“So many of our youths are gainfully employed here. They come to the market without anything, but in a short period of time they become successful and can stand on their feet financially,” he said.
One of the former chairmen of the market, Alhaji Bature Abdulaziz, had earlier raised an alarm that unless government braced up effort to save local investors from the grip of the Chinese, sooner or later, they will give up to the financial and technological prowess of their Chinese counterparts who besieged the market in large numbers.
But the State Commissioner for Commerce, Dr. Danburan Nuhu Yakasai, said recently that the government would not fold its arms and watch its people suffer under the yoke of foreign economic domination. According to him, a Trade Bill was in the offing to provide the needed protection to local investors and regulate activities of foreign investors in the state.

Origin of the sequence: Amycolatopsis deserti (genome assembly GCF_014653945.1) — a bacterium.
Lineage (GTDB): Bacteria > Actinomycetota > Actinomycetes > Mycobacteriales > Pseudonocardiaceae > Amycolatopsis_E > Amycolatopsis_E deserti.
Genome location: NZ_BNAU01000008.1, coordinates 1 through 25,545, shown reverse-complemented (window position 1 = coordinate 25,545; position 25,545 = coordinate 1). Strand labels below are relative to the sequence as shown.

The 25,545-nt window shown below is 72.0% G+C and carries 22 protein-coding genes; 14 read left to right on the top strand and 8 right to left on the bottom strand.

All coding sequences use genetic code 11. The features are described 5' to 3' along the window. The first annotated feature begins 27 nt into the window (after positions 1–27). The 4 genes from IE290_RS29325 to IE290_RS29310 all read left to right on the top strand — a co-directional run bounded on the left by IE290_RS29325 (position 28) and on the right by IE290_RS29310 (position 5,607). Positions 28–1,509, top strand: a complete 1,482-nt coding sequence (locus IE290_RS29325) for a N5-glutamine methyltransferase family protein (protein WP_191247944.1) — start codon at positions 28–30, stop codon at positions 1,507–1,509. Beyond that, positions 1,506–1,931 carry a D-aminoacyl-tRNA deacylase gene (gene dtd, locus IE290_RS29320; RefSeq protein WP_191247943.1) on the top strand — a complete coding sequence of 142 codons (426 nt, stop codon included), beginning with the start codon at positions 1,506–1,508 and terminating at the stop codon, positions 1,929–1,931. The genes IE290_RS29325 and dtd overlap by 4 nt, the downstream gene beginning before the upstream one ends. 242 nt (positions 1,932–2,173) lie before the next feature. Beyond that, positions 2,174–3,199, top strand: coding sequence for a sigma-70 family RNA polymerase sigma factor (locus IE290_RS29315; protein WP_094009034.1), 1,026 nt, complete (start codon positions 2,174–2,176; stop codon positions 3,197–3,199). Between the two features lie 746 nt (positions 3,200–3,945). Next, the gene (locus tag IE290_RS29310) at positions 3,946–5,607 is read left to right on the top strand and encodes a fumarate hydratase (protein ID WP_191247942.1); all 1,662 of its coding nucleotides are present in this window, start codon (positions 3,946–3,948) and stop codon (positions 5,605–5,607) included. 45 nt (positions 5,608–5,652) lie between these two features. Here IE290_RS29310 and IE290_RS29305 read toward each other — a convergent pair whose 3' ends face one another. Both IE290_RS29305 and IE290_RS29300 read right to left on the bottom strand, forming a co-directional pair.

The state is a commercial nerve centre that serves the commercial interest of the West African sub-region, but admitted that there was no adequate measures put in place to provide the necessary protection to its local investors.
He said that henceforth government intervention would focus on how to support the local investors with needed infrastructure, access to funds at state and federal governments’ level and open the window of opportunities for the indigenous businessmen to tap and advance their business transactions.
The greatest concern of the local investors now is how the Chinese nationals, who initially relate with their local counterparts at the market through proxy are now visibly seen all over the market. Now, they have their Chinese accountants, managers and everything you might think of.